The Hunger Games Trilogy by Suzanne Collins

The Hunger Games trilogy has been so heavily hyped that everyone probably knows the basic set-up by now: in what remains of a future, dystopian America, now known as Panem, teenagers from each of Panem's deprived districts are selected to fight to the death on live television for the entertainment of the Capitol, which houses the elite ruling classes, as an endless punishment for a district uprising several decades previously. Sixteen-year-old Katniss Everdeen, unable to bear the prospect of her soft-hearted younger sister Prim being sent to the Games, volunteers as a 'tribute' in Prim's place, and finds herself pitted not just against tributes from Panem's other districts, but also against Peeta Mellark, a classmate of hers who claims to have loved her since childhood.

Much has been made of the gladatorial plot, and certainly the constant peril in which Katniss and Peeta find themselves, and the sadistic ruses of the Gamemakers devised to make the contest more exciting, make The Hunger Games a gripping read. Its sequel, Catching Fire, is equally tense, bringing in a motley crew of surviving tributes from former Games as well as the rumblings of a rebellion in which Katniss has become inadvertently and reluctantly significant.

However, the Hunger Games trilogy is also a clever and revealing satire on media manipulation and the nature of celebrity. Not only are the tributes assigned stylists and media coaches, they're also fully aware that their survival depends at least in part on the way the public perceives them. The contrast between life in the districts, where malnutrition and starvation are common and technology barely exists for most of the people, and the privileged life of decadent excess in the Capitol, is also cleverly portrayed.

The final book in the series, Mockingjay, is set during a civil war between the districts and the Capitol, triggered in part by Katniss and fuelled by her status as The Mockingjay, presented by the rebels as a defiant figurehead to rally the districts against the Capitol. Despite being every bit as action-packed as its predecessors and about three times as bloody, I felt it was the weakest of the three. By the end of the final book, Katniss seems to have undergone so many separate periods of physical and mental rehabilitation from her various ordeals that it seems frankly impossible that she's still standing and, as she is repeatedly used as a pawn in both sides' war-games, her story begins to feel a little repetitive. Again, the satire is sharp and there are some great set-piece moments, but Katniss is so damaged, so jaded by now that despite her moments of daring and cunning, spending time in her company as she narrates the story begins to get rather wearing and Mockingjay certainly struck me as the bleakest of the three Hunger Games novels.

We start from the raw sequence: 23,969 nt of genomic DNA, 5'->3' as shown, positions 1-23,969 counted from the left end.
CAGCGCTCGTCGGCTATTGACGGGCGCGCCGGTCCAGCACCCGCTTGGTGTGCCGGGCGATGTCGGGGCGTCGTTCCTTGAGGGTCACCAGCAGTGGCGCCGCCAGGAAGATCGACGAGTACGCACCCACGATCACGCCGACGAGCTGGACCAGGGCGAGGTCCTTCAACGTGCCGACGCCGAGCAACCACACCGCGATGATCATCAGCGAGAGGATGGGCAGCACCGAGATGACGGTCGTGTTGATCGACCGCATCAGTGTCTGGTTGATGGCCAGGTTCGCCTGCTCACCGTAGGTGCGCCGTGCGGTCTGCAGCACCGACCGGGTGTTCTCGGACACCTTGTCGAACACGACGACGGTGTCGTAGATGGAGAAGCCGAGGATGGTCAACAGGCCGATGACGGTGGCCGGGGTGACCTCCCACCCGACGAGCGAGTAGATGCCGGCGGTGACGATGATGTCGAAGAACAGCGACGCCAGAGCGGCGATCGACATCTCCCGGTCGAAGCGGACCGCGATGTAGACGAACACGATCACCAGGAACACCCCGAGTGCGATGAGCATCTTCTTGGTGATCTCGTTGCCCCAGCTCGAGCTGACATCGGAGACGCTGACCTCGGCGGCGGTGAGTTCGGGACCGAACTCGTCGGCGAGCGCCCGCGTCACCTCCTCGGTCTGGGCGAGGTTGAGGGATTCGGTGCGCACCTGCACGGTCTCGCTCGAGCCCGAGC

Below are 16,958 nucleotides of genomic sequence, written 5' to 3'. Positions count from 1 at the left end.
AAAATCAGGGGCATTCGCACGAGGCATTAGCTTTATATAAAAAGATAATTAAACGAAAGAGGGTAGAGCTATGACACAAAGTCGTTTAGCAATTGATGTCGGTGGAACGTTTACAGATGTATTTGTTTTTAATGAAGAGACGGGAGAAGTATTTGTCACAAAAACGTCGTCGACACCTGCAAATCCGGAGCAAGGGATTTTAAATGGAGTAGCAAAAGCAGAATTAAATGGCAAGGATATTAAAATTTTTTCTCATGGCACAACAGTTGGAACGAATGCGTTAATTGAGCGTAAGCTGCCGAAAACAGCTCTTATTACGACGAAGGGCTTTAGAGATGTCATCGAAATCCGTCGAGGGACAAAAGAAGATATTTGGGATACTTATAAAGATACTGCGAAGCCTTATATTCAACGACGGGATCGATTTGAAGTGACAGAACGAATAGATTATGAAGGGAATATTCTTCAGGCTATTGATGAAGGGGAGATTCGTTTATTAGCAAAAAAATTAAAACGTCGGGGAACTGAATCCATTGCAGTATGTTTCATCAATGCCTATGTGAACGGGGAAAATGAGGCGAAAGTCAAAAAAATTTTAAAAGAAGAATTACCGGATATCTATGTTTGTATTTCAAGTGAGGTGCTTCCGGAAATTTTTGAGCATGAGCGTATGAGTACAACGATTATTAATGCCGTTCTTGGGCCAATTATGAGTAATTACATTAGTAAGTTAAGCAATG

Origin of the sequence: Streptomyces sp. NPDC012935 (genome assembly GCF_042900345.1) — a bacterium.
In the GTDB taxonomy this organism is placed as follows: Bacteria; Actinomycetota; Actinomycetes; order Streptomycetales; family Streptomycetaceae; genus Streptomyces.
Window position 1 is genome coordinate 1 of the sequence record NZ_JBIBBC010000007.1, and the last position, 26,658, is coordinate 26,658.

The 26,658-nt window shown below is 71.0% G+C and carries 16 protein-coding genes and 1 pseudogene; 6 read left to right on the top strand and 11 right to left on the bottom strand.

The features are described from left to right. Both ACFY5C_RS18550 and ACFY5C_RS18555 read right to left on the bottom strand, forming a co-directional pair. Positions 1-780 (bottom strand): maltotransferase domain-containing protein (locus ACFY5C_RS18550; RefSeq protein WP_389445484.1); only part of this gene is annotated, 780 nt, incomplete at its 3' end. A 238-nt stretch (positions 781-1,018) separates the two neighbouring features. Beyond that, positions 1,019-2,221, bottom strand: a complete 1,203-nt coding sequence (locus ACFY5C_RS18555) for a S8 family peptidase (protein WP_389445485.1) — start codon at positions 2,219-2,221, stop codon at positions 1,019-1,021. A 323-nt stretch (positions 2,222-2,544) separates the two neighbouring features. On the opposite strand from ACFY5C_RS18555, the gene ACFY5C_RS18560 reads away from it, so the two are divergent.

The quality of Suzanne Collins' prose throughout the trilogy isn't always quite as good as I'd like it to be, and the ability of certain characters to repeatedly survive horrific ordeals stretches the limits of credibility at times, but these are minor gripes. Overall, The Hunger Games novels are gripping, fast-moving dystopian thrillers full of ingenious plot twists and strong, vivid characters who start to feel like your oldest friends. They also raise thought-provoking questions, without patronising their intended audience, and their popularity is well-deserved - and, in comparison to that of Twilight, welcome.


  1. I agree about the variable writing, Joanne, Catching Fire takes a hundred pages to get going but you feel willing to forgive Suzanne either because of her memorable characters or because of the way she springs surprises on her readers [the whole point of reading, imho]. The film acting isn't great but for me, an oldie, the film appealed across the generations in a way that those vampires didn't. I loved the books tho' I have an aversion to multiple teenage deaths and prolonged fight scenes.
    A great achievement.

  2. Joanne,

    [Spoiler Alert] First of all, I loved all three books of Hunger Games trilogy, but I am glad you mentioned how damaged Katniss had become in Mockingjay. You can clearly feel her soul deteriorating throughout the Mockingjay, and although it is clearly evident that such deterioration is a result of the hunger games and all she's been through, but I can't help but feel sorry for her fate (especially with's Prim's death). I hate to say it, but the Mockingjay has burnt out.


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